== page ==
Prime Minister Narendra Modi with South Korean President Moon Jae-in at Yamuna Bank Metro station, in New Delhi on Monday. They were on their way to Noida. (PTI Photo)
In a bid to boost investments and bilateral trade after a slump over the last few years, India and South Korea are likely to revise and sign an updated Comprehensive Economic Partnership Agreement (CEPA) as visiting South Korean President Moon Jae-in and Prime Minister Narendra Modi will hold bilateral talks on Tuesday.
The two sides are also likely to form a Korea-India Future Vision Strategy Group, which will identify research projects and exchange programmes on software, biotech, cyber security, healthcare and energy.
The leaders are likely to talk about the proposed memorial park in Ayodhya on Korean Queen Heo Hwang-ok.
According to “SamgukYusa”, or “The Heritage History of the Three Kingdoms”, written in the 13th century, a princess from Ayodhya (Suriratna) went to Korea, married King Kim-Suro, and became Queen Hur Hwang-ok in 48 AD. In fact, wife of former President Lee Myung-bak (Kim Yoon-ok), former President Kim Dae-jung, former President Kim Young-sam and former PM Kim Jong-pil, trace their ancestry to the royal couple.
The UP government, under CM Yogi Adityanath, has already identified land for the park.
The Korean first lady, Kim Jung-sook, is likely to participate in a K-pop event in Delhi, in a bid to showcase it’s growing popularity in India.
Another area of focus will be defence and security, as India is keen to get South Korean minesweepers — considered to be armed with cutting-edge technology. This is also expected to figure in the conversations, since Delhi is keen to get international players into the Make-in-India programme in defence manufacturing.
Moon is expected to brief Modi about the situation in the Korean peninsula, especially after the Inter-Korea summits and the Singapore meeting between US President Donald Trump and North Korean leader Kim Jong-un.
Sources said Moon’s visit will open new avenues for expansion of partnership, particularly in the economic domain.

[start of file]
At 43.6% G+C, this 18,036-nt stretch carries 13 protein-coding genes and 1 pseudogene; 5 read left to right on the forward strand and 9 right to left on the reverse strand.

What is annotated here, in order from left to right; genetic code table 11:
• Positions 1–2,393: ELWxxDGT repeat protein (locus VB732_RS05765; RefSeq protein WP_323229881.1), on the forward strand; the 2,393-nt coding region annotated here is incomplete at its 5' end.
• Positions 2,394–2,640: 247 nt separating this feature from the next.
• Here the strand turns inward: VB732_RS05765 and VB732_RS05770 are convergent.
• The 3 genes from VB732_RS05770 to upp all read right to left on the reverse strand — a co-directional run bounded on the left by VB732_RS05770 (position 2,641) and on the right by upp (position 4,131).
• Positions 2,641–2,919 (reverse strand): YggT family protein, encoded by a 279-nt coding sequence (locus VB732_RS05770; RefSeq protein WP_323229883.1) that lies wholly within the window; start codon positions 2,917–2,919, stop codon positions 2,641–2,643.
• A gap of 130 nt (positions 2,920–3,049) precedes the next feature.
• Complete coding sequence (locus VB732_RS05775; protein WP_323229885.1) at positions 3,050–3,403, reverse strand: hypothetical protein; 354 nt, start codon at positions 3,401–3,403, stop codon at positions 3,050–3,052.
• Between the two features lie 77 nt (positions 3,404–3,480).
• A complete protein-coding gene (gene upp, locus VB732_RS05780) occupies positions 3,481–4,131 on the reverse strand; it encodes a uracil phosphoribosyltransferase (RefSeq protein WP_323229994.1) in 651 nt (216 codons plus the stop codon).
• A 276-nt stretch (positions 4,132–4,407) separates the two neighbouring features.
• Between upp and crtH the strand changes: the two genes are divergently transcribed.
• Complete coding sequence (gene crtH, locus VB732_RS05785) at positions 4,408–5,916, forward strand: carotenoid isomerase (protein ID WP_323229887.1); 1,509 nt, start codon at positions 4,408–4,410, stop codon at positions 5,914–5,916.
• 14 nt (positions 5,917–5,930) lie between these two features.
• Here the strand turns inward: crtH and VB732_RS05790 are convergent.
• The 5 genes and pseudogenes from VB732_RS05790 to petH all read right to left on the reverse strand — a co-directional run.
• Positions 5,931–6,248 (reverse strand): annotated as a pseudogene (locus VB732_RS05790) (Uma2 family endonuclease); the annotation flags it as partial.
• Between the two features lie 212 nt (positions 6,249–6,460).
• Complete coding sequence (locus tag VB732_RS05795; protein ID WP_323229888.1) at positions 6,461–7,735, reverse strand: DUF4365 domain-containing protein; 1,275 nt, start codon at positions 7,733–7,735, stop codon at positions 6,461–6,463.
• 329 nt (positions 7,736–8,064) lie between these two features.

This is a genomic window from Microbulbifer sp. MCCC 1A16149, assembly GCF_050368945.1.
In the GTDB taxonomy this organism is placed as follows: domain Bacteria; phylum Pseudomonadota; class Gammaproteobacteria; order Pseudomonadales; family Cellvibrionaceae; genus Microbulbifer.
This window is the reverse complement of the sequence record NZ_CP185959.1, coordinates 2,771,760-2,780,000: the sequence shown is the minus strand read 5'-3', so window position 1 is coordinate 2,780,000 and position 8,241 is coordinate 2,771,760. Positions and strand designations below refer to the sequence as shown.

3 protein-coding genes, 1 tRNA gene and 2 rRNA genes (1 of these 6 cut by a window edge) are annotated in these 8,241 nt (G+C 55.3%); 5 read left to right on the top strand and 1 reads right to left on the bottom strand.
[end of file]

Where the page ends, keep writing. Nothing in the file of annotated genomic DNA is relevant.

South Korea is seen as a valued economic partner by India, and trade and economic relations have started to gather momentum again following the implementation of CEPA in 2010. Bilateral trade in 2011 crossed $ 20.5 billion, registering a 70-per cent growth over a two-year period.
However, bilateral trade declined to $18.13 billion in 2014-15, $16.56 billion in 2015-16, $16.82 billion in 2016-17, which finally recovered and posted a positive growth of 30 per cent in the first seven months of 2017.
According to Statistics Korea, a Korean agency, Indian exports to the country accounted for $2.91 billion and imports accounted for $8.707 billion during January-July 2017, marking a growth of 26 per cent and 30.1 per cent, respectively.
“Upgrading and revising CEPA was mandated by both leaders in 2015, and both countries initiated negotiations to upgrade the CEPA to enhance bilateral trade between the two countries. That is likely to be one of the major takeaways during the visit,” a source told The Indian Express.
Investments from South Korea are increasing, despite severe setback caused due to the Posco experience. South Korean steel giant Posco has not been able to execute a $12 billion investment, and pulled out last year after 12 years of waiting for approvals.
Major Korean conglomerates such as Samsung, Hyundai Motors and LG have made significant investments in India, estimated at over $4.43 billion (as of March 2017). Recently, Kia Motors, a sister company of Hyundai Group, announced $1.1 billion investment to set up a manufacturing unit in Andhra Pradesh, and Samsung Electronics announced a $760 million investment to expand production facilities in India.
In addition, there are 603 large and small Korean firms, which have offices in India. Indian investments in South Korea is nearing $3 billion.